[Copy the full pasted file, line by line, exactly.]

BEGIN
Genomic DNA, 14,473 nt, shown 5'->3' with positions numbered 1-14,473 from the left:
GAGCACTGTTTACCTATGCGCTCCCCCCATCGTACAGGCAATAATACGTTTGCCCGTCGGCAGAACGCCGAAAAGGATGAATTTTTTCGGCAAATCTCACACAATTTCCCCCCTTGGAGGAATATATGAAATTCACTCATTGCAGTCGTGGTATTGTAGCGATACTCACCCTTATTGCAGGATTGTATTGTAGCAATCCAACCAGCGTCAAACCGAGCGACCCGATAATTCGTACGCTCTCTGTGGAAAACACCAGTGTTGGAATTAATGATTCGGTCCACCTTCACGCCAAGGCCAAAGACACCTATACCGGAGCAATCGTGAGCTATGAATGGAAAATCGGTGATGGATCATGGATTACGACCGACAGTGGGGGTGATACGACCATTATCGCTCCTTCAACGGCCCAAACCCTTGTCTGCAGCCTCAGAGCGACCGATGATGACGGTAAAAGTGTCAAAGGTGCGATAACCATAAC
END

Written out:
Genomic DNA, 14,473 nt, shown 5'->3' with positions numbered 1-14,473 from the left:
GAGCACTGTTTACCTATGCGCTCCCCCCATCGTACAGGCAATAATACGTTTGCCCGTCGGCAGAACGCCGAAAAGGATGAATTTTTTCGGCAAATCTCACACAATTTCCCCCCTTGGAGGAATATATGAAATTCACTCATTGCAGTCGTGGTATTGTAGCGATACTCACCCTTATTGCAGGATTGTATTGTAGCAATCCAACCAGCGTCAAACCGAGCGACCCGATAATTCGTACGCTCTCTGTGGAAAACACCAGTGTTGGAATTAATGATTCGGTCCACCTTCACGCCAAGGCCAAAGACACCTATACCGGAGCAATCGTGAGCTATGAATGGAAAATCGGTGATGGATCATGGATTACGACCGACAGTGGGGGTGATACGACCATTATCGCTCCTTCAACGGCCCAAACCCTTGTCTGCAGCCTCAGAGCGACCGATGATGACGGTAAAAGTGTCAAAGGTGCGATAACCATAAC